A career at the switchboard: Rose Thompson, telephone operator
11 février , 2020
A box covered with little holes, cords zig-zagging all over the place, connecting and disconnecting to jacks, speaking politely to clients all day long. This was the work of the telephone operator in the time before dialing a series of numbers connects you almost immediately to whomever you wish to reach. Once long distance calls were made possible through technology and businesses and homes were increasingly connecting to the telephone network, switchboards operated by humans were necessary for calls to reach their destination.
At first, switchboards were operated by young men but it was found that women tended to be politer to customers and it was not long before it became a female-dominated job. This new industry gave women an opportunity for some economic independence and work outside of the home. Although telephone operator work typically fell to young, single women, it became a life-long career for others, such as Rose (née Robinson) Thompson in Ayer’s Cliff.
It was uncommon for mothers in the early 1900s to have jobs outside of the home but for Rose Thompson, a widow, telephone operator work gave her a chance to support herself and her young son, Lysle. Following the sudden death of her husband, Cortez J. Thompson, in 1916, she moved from Cassville where they had farmed to Ayer’s Cliff. In 1919, Rose began to work at the switchboard of the Ayer’s Cliff exchange of the Eastern Townships Telephone Company and became the office’s manager in 1923; a position she would continue to occupy for 30 years.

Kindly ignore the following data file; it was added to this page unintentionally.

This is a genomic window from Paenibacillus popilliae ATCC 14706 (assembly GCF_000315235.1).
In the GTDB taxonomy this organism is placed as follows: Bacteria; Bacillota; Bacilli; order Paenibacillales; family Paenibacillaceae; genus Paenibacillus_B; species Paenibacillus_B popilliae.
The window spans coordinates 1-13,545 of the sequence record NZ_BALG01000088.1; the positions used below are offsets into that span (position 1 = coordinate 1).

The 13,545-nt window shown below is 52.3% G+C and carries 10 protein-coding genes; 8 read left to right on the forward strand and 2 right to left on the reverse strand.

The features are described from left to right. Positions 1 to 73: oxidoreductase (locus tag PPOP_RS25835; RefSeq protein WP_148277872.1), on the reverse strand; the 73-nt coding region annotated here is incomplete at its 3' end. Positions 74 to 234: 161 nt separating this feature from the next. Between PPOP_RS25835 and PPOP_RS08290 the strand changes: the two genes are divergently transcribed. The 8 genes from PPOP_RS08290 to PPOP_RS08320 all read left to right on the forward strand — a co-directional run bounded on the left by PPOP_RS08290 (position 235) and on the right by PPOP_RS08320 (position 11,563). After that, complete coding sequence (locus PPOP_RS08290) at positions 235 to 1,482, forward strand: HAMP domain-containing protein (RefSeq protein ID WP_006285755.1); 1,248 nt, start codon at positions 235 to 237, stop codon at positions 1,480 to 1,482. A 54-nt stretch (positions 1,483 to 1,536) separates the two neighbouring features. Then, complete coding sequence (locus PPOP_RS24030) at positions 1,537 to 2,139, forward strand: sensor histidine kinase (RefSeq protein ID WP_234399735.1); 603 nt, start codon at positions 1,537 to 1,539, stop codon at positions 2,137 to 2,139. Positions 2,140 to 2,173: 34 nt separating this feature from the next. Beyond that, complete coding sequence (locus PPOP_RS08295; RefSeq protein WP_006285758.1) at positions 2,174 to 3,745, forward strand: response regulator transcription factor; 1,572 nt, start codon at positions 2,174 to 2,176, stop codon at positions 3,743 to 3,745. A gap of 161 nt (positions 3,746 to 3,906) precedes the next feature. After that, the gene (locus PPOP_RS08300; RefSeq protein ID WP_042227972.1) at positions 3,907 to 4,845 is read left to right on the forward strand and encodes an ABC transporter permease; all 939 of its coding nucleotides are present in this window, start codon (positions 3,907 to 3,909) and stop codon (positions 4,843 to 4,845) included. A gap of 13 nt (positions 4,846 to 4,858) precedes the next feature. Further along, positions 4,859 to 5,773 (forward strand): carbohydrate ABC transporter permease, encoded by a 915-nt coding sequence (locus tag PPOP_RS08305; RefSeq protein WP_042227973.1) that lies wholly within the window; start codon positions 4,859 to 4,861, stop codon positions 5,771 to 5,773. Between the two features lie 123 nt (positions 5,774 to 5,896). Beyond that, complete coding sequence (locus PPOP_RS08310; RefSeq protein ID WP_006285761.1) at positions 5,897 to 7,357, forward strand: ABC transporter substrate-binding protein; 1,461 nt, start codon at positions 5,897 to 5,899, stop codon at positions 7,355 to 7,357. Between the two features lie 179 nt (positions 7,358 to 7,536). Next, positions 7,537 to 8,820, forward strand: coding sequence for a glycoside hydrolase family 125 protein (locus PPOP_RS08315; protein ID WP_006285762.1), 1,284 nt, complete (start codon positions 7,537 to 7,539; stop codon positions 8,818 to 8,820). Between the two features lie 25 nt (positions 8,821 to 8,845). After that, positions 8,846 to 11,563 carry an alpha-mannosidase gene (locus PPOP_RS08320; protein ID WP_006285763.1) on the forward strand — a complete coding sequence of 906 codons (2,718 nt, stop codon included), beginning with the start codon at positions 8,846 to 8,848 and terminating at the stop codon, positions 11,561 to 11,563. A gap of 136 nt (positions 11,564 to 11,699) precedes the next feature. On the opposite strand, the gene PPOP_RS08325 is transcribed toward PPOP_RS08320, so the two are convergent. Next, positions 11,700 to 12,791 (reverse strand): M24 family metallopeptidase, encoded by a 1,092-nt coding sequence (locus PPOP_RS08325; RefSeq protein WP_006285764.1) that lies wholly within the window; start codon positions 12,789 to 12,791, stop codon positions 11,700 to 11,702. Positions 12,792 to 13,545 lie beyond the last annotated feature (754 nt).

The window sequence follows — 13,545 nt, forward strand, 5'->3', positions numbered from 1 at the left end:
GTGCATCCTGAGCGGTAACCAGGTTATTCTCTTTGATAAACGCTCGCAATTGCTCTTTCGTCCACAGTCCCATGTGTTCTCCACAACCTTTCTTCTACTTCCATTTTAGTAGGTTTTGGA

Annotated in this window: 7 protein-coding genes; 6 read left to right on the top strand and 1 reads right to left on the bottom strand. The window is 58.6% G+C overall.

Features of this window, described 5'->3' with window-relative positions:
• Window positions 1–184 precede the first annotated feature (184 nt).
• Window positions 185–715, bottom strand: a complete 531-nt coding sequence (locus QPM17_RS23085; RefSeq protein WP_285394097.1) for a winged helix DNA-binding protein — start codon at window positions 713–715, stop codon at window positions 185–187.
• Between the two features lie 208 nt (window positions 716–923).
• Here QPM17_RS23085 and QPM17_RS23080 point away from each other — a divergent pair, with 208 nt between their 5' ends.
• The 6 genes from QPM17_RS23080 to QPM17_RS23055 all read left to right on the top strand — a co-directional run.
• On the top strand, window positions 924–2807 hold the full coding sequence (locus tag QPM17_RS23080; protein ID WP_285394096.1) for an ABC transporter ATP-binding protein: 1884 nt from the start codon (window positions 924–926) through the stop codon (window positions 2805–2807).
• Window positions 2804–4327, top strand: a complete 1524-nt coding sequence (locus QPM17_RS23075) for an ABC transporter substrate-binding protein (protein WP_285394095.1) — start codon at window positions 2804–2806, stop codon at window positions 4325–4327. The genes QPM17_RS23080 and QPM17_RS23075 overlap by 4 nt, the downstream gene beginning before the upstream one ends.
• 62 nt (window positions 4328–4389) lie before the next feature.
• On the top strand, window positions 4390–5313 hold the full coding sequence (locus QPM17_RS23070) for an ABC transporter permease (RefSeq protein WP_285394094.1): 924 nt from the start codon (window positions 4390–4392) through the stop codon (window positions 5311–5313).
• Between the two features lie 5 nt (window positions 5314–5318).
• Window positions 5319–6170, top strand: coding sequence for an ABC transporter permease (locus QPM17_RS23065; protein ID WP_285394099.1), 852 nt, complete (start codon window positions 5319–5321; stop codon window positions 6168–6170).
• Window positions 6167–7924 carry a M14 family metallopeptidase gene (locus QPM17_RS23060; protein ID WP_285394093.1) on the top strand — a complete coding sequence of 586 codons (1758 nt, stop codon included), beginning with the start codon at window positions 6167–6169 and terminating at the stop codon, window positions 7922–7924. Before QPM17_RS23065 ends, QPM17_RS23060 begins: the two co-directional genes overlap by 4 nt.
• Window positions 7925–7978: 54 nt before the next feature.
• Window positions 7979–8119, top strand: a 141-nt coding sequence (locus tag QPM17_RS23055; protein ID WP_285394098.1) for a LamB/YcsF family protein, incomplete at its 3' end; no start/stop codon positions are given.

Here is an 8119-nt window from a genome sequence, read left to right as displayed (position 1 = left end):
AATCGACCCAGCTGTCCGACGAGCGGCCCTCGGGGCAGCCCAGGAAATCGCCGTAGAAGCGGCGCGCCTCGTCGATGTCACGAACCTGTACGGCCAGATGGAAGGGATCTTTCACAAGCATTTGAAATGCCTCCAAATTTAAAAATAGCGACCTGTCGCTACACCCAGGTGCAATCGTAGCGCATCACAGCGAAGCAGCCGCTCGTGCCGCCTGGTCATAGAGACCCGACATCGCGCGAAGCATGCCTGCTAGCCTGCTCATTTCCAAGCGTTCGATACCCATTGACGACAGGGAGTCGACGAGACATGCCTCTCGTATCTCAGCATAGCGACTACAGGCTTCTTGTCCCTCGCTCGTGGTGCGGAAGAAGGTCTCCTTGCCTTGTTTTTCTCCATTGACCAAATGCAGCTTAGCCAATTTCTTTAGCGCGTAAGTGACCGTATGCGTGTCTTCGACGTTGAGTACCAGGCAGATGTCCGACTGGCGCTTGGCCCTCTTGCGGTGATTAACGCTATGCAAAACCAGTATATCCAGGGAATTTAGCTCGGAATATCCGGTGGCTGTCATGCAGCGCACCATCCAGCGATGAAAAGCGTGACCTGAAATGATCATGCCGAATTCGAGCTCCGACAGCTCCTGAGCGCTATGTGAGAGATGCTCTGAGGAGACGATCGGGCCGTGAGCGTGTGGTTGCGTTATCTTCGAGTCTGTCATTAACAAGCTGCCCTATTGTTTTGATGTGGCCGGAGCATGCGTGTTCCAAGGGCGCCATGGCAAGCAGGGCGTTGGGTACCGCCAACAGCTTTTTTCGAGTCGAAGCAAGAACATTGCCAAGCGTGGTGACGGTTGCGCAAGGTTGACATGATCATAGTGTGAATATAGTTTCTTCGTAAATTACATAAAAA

By the end of 1953, Bell Telephone had acquired the Eastern Townships Telephone Company and Rose chose to leave her career as Ayer’s Cliff’s telephone operator and office manager at this time. At the E.T. Telephone Company’s final banquet in late 1953, of the twelve “telephone pioneers” (meaning the employee had over 21 years with the company) that were honoured, eight were women.
While the switch to the Bell Telephone network marked the end of an era for the locally-owned Eastern Townships Telephone Company, the manual switchboard would remain in place in Ayer’s Cliff and continue to be largely operated by local women until the spring of 1962.
Do you have local photographs of people at work at a switchboard or other memorabilia related to telephone offices and switchboards in the Townships? If so and you would be interested in donating them to the ETRC, please get in touch with us!
Crédit photo: : P020 E.T. Heritage Foundation fonds, 79-22-4
Eastern Telephone Company employees Kay Lyon MacTurner, Gladys Dustin, Doris Mosher, and Rose Thompson at the Ayer’s Cliff exchange office, ca. 1930s
Crédit photo: : P177 Lake Massawippi Area Historical Society collection
Unidentified woman using a telephone, ca. 1910